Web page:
Colorectal cancer, the third leading cause of cancer-related deaths in men and in women, is projected to cause 52,280 deaths this year, according to the American Cancer Society.
1. The society is forecasting 106,180 new colon cancer cases and 44,850 new rectal cancer cases this year.
2. In 2021, there was a significant increase in advanced-stage colorectal cancer and precancerous growths, called polyps, in adults of all ages compared with 2020. The spike has been attributed to patients delaying care during the COVID-19 pandemic.
3. More than 200,000 Americans are reported to have missed colonoscopy appointments since the pandemic began.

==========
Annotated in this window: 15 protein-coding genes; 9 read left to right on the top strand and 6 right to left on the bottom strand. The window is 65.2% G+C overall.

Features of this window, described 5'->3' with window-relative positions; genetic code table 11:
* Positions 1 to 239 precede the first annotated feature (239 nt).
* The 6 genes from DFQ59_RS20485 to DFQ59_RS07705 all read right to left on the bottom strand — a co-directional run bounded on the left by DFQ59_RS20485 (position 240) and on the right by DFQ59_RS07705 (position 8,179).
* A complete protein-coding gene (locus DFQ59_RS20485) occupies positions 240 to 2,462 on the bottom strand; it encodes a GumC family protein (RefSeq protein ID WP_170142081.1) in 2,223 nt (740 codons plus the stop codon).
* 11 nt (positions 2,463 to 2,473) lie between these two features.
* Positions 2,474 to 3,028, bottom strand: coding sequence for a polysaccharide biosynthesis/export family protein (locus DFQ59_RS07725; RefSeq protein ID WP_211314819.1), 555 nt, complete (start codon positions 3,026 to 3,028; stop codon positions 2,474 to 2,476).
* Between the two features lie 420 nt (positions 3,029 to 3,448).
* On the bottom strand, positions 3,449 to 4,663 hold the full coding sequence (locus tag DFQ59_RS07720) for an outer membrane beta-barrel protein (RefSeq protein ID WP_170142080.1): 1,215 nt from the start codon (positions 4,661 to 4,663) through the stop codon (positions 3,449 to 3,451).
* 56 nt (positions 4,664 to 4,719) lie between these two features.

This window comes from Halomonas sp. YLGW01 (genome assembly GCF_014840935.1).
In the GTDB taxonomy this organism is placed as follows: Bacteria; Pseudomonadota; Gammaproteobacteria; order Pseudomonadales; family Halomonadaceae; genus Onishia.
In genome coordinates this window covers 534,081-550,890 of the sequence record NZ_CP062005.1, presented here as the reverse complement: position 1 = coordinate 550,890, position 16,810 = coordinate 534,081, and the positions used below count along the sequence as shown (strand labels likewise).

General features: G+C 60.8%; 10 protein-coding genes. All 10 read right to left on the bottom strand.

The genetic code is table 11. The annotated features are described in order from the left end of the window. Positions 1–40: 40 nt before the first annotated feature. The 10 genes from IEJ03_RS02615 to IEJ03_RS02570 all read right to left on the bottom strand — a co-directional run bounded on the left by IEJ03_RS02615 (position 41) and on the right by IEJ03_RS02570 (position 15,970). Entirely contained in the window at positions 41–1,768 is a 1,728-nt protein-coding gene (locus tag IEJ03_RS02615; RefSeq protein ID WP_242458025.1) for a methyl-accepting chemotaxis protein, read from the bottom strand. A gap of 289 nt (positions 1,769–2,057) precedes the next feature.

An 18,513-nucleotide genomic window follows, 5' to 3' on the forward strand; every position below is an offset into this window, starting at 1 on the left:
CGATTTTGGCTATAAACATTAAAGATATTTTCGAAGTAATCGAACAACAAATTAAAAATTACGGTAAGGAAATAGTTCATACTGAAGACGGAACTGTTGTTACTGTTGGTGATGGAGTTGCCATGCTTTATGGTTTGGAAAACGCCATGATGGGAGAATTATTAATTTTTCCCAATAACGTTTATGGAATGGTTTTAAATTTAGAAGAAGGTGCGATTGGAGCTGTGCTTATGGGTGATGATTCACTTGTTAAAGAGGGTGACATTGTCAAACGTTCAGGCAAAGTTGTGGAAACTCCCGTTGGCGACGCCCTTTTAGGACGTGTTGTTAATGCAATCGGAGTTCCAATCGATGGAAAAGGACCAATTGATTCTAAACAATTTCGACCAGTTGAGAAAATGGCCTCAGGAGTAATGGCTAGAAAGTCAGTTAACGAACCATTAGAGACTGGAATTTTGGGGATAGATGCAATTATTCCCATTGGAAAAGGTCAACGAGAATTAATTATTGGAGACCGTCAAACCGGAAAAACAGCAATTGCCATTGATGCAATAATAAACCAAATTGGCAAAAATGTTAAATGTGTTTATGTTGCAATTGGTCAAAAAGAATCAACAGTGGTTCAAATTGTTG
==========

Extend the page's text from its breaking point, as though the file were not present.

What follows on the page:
4. The most effective way to reduce the risk of colon cancer is to get screened routinely, beginning at age 45, according to the U.S. Preventive Services Task Force.
5. Though colorectal cancer is the third leading cause of cancer death in America, it is one of the most preventable cancers, according to the Colorectal Cancer Alliance. A colonoscopy is the most thorough screening test for colorectal cancer.
6. Patients have a 90 percent five-year survival rate when colorectal cancer is found at an early stage and 14 percent when cancer is found in an advanced stage and has spread to distant organs.
7. Obesity (defined as a body mass index greater than 30) is linked with a higher risk of 13 types of cancers, including colorectal cancer, according to the American Cancer Society. In men, colorectal cancer is the most common obesity-associated cancer.